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After matriculating at the Gymnasium of the Piarist Order in 1903 he studied at Budapest University and Berlin Technical University.
There he came in contact with Ludwig Gattermann. In 1906 he started his PhD thesis with Georg Franz Julius Meyer. In 1908 he got a position at the ETH.
When Richard Lorenz left for the University of Frankfurt and Richard Willstätter tried to convince him to stay in Zurich he decided to go to the University of Karlsruhe to work with Carl Bosch.
He travelled to England in 1910 to study under Professor Ernest Rutherford at Manchester. He interrupted early in 1913 his studies to carry out jointly with Frederic Paneth the first radioactive-tracer experiment at the Vienna Institute of Radium Research.
During his stay in Vienna he obtained the Venia Legendi in the University of Budapest. In 1915 he was drafted into the Austrian-Hungarian Army. After the end of the war he was teaching for 6 months in the University of Budapest and left the spring of 1919 for Copenhagen to discuss his future activities at Niels Bohr’s Institute which was to be erected. In 1920 he settled in Copenhagen.
Six years later he returned to Freiburg as Professor of Physical Chemistry. In 1930 he was appointed Baker Lecturer at Cornell University, Ithaca. Four years later he took up again his activities at Niels Bohr’s Institute which he terminated in 1952. He was domiciled in Stockholm since 1943 and was an Associate of the Institute of Research in Organic Chemistry. In 1949 he was elected Franqui Professor in the University of Ghent. In his retirement, he remains an active scientific associate of the University of Stockholm.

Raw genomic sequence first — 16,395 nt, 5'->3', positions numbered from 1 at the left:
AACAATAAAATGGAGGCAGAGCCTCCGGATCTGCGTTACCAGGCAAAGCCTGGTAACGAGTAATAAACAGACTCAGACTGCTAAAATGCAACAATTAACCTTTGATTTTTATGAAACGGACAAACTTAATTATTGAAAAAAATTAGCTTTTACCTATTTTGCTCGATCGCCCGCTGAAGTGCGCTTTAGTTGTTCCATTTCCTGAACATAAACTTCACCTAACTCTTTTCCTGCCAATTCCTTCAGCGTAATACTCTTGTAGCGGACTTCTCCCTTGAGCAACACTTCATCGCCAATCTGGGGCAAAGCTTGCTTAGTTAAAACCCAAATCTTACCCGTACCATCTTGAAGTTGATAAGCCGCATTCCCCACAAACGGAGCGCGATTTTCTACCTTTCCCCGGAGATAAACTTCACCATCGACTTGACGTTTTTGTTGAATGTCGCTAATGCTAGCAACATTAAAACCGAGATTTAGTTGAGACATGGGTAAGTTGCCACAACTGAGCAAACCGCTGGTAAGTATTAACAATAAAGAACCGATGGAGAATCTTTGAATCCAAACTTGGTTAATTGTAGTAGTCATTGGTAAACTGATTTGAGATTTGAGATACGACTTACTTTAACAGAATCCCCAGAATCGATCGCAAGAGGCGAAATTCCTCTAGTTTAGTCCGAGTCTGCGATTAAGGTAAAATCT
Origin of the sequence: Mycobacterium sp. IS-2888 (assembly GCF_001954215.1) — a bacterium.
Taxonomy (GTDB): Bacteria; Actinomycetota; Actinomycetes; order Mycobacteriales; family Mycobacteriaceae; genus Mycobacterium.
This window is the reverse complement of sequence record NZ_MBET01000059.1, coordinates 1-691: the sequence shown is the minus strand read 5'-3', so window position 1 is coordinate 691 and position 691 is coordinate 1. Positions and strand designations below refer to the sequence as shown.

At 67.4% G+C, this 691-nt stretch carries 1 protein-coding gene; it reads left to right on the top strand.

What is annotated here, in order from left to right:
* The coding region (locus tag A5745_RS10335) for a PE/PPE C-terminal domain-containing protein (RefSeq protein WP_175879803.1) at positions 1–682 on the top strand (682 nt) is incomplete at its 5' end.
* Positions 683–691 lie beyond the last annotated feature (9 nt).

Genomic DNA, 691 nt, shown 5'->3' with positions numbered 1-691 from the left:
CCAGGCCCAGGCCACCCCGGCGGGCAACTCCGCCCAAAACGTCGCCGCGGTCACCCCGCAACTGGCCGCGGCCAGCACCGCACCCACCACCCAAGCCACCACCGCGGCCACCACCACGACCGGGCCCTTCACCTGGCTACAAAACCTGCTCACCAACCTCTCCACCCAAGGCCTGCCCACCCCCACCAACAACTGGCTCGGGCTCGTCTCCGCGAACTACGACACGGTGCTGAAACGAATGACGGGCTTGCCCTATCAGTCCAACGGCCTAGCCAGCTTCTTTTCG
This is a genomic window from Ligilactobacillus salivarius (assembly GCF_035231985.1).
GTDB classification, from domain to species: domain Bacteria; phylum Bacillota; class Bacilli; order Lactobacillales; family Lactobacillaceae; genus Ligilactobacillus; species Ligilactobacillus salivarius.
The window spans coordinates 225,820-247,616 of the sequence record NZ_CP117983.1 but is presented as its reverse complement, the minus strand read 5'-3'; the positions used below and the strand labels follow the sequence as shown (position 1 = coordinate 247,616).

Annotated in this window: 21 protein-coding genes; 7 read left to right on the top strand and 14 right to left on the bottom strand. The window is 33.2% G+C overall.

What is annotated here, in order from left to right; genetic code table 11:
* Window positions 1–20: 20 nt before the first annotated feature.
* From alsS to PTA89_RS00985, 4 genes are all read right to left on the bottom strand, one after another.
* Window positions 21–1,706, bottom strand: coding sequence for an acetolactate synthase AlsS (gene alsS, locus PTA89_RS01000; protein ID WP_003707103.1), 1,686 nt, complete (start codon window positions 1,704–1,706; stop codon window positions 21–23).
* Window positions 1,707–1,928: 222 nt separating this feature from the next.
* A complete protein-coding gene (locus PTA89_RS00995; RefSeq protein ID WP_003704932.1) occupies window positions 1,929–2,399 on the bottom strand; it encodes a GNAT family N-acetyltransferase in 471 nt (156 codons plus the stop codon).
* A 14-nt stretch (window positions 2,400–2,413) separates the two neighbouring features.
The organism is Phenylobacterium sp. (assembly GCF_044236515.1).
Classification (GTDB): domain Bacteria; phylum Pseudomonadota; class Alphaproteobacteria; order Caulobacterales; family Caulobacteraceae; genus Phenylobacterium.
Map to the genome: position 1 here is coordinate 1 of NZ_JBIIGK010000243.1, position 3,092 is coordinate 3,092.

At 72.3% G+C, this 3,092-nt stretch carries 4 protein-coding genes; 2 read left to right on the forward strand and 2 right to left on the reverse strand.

His early investigations involved a study of the chemical behaviour of molten salts and his introduction to practical radiochemistry came in Rutherford’s laboratories at Manchester. His work there, and later in Vienna and Budapest, mainly concerned the investigation and use of radium and lead isotopes.
In 1923 he was a co-discoverer of Hafnium (Latin Hafnia for “Copenhagen”, the home town of Niels Bohr), with Dirk Coster, validating the original 1869 prediction of Mendeleev.